We continue our interview of Michael Cox (Mr Zonal Marking), the second part of which was distributed to subscribers of the Soccermetrics Newsletter. Part one is here. Part two is below.
[Interview originally conducted 4 December 2012.]
(Howard) Tactical discussions in football have a long history. How has the availability of in-match data affected the way we think about tactics?
(Michael) In the media in general, I think it’s used to ‘prove’ existing ideas, to provide evidence of how many crosses a certain player has attempted, or how many fouls a side has made, which could be as a result of their pressing. Even small things, like how many touches of the ball each player has had, can help this – but because strategies and tactics are so broad, we’re still yet to witness any ‘definitive’ statistics within one match.
I know that you used to use the Guardian Chalkboards in your articles. Did they help in assessing the effectiveness of tactics throughout the game?
Maybe not in assessing the effectiveness, but certainly in showing the pattern of the game, where players were operating, which flank sides were focusing their passes down, little things like that. The StatsZone app does something similar, and breaks things down into more detail, too.
How different are tactics between Premier League teams and teams on the Continent? Is there more convergence with the increased number of foreign players and managers in England?
Yes, it’s happened to a certain extent, but there are still differences. England was tactically very dull at the start of the Premier League, but the influx of foreign coaches helped – Jose Mourinho, in particular, prompted an obsession with the 4-3-3, although this often looked more like a 4-5-1 when it was replicated at less successful clubs. That said, matches are still different in England from in Germany and Spain, which are very technical, and in Italy, where pressing isn’t obvious and formations take on more importance.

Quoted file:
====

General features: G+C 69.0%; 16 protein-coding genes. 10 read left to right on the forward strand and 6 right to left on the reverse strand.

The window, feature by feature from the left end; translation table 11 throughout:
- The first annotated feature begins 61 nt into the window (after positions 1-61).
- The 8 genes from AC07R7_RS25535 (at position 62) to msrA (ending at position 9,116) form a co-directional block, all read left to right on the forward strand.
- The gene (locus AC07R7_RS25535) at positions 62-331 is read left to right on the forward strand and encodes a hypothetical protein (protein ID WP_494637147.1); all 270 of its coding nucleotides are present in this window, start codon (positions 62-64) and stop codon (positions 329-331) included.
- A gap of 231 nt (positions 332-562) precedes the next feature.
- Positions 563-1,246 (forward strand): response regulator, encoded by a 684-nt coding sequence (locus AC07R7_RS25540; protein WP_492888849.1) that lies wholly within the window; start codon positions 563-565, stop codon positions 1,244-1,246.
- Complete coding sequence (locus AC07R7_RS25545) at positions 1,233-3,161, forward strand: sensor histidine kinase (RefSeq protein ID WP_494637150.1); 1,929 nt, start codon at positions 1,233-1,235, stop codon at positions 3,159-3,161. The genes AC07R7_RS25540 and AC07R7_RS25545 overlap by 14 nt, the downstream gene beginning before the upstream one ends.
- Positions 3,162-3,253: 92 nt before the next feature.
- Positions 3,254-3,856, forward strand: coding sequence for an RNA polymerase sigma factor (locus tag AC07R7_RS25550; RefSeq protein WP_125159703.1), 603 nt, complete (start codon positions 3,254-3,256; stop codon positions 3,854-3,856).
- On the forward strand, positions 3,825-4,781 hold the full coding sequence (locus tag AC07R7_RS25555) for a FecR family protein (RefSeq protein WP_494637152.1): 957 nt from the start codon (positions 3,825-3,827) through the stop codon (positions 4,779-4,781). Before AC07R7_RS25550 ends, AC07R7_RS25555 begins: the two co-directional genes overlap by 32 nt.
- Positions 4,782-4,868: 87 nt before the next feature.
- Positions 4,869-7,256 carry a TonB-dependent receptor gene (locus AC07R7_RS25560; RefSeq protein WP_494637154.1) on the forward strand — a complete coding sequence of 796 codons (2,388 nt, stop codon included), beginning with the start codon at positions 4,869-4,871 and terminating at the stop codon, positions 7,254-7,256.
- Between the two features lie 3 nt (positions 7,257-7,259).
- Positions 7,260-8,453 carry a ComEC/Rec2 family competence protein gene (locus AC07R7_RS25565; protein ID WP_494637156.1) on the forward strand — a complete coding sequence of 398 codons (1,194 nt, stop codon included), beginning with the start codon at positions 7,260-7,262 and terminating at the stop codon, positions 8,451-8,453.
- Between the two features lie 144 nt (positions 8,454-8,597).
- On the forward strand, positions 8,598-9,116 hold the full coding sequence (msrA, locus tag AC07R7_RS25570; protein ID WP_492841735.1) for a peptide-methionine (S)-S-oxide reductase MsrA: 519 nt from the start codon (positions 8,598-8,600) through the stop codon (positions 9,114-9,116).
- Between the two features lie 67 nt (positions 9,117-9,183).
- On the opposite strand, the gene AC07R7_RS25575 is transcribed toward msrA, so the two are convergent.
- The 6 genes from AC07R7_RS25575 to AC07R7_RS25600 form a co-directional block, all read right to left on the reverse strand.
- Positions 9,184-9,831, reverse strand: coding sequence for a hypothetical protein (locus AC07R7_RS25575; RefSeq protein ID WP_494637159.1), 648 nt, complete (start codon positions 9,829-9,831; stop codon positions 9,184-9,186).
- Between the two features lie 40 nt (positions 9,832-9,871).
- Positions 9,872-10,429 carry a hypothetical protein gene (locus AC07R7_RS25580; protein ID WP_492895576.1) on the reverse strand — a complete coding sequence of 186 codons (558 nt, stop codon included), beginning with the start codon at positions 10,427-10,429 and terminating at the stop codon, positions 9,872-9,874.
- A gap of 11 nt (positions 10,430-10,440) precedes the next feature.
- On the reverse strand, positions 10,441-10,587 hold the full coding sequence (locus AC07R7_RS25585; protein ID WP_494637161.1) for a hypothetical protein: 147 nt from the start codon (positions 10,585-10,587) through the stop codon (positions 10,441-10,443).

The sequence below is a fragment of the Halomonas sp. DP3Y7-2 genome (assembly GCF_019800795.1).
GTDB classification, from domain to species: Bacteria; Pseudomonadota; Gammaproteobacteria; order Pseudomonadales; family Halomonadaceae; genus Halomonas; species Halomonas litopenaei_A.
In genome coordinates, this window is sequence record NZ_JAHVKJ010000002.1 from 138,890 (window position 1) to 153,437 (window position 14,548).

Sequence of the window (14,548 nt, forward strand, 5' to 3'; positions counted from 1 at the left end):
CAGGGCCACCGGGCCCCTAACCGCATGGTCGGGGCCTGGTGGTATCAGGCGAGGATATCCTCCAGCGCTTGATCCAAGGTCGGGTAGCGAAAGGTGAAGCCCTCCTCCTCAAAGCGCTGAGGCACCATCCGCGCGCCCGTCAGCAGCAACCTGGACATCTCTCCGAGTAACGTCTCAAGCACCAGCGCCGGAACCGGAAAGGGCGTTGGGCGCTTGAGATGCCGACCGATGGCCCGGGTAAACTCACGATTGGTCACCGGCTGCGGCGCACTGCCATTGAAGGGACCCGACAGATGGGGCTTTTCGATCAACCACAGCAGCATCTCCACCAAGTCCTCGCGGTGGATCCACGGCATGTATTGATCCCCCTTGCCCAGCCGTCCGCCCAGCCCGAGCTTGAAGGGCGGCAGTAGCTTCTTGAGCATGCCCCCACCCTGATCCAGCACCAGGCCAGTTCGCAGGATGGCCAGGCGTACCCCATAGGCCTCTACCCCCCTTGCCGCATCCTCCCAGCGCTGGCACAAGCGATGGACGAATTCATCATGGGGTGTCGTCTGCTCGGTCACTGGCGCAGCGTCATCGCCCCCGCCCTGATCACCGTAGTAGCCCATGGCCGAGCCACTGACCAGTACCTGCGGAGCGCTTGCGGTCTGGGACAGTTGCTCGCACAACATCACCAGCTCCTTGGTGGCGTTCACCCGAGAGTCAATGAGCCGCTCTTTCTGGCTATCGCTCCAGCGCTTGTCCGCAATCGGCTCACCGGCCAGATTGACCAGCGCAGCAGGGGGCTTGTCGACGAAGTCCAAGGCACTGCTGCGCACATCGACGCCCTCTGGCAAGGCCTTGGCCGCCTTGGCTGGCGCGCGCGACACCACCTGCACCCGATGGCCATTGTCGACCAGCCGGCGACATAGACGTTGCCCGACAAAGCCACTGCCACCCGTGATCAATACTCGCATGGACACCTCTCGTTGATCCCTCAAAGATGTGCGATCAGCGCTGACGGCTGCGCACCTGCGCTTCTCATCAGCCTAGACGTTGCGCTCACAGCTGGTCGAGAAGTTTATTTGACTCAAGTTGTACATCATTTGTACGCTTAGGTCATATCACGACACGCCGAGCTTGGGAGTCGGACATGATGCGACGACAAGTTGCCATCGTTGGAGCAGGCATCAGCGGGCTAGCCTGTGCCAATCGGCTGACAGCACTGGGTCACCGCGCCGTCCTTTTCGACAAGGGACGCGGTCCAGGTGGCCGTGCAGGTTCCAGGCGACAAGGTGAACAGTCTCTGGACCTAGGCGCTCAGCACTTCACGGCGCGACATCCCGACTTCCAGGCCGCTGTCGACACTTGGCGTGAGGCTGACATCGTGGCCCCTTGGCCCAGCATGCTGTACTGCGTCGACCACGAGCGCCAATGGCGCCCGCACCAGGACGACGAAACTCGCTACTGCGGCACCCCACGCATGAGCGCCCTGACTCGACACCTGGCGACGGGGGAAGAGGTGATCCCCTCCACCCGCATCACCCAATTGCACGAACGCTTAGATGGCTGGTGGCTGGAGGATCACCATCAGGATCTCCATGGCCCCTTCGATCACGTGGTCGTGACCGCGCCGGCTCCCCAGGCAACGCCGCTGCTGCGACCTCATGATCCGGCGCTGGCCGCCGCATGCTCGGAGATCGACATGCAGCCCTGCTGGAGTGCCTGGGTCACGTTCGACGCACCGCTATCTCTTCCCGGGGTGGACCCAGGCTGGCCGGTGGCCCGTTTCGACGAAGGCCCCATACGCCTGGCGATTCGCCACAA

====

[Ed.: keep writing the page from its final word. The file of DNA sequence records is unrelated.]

What have been the major evolutions in tactics over recent seasons?
Everything has changed because of more focus on ball retention. That means sides have tried to get extra men into the centre of the pitch, which has caused two-striker formations to become unpopular, and then there was a move towards playing no-striker formations, too. There’s also less emphasis on crossing, and width has often been used to stretch the opposition defence, rather than to actually get around the back and deliver balls into the box.
Has Barcelona’s success affected team tactics in a meaningful way?
Yes, they’ve influenced everyone hugely in terms of short passing and excessive ball retention. There are certainly lessons to take on board, but I feel the importance of hitting the opposition defence while they’re disorganised has been lost – counter-attacking remains a valuable strategy.
I think I told you in an e-mail that I felt like I always learned something new by reading your articles. What’s the one thing that would improve the public’s understanding of what’s going on in a football match?
To be honest, the key is probably better punditry on the television. Those guys set the agenda and influence ideas about the game, but they focus on one or two incidents in a game when the broader pattern – formations, overall strategies – is more important.
So what are you doing now?
Mainly freelancing, all football writing, and fighting a losing battle to keep the website updated as regularly as I’d like.
Anything else you’d like to add?
Not particularly – aside from reiterating the fact I’m not a ‘proper’ football analyst, more a writer who simply looks at things from a tactical point of view!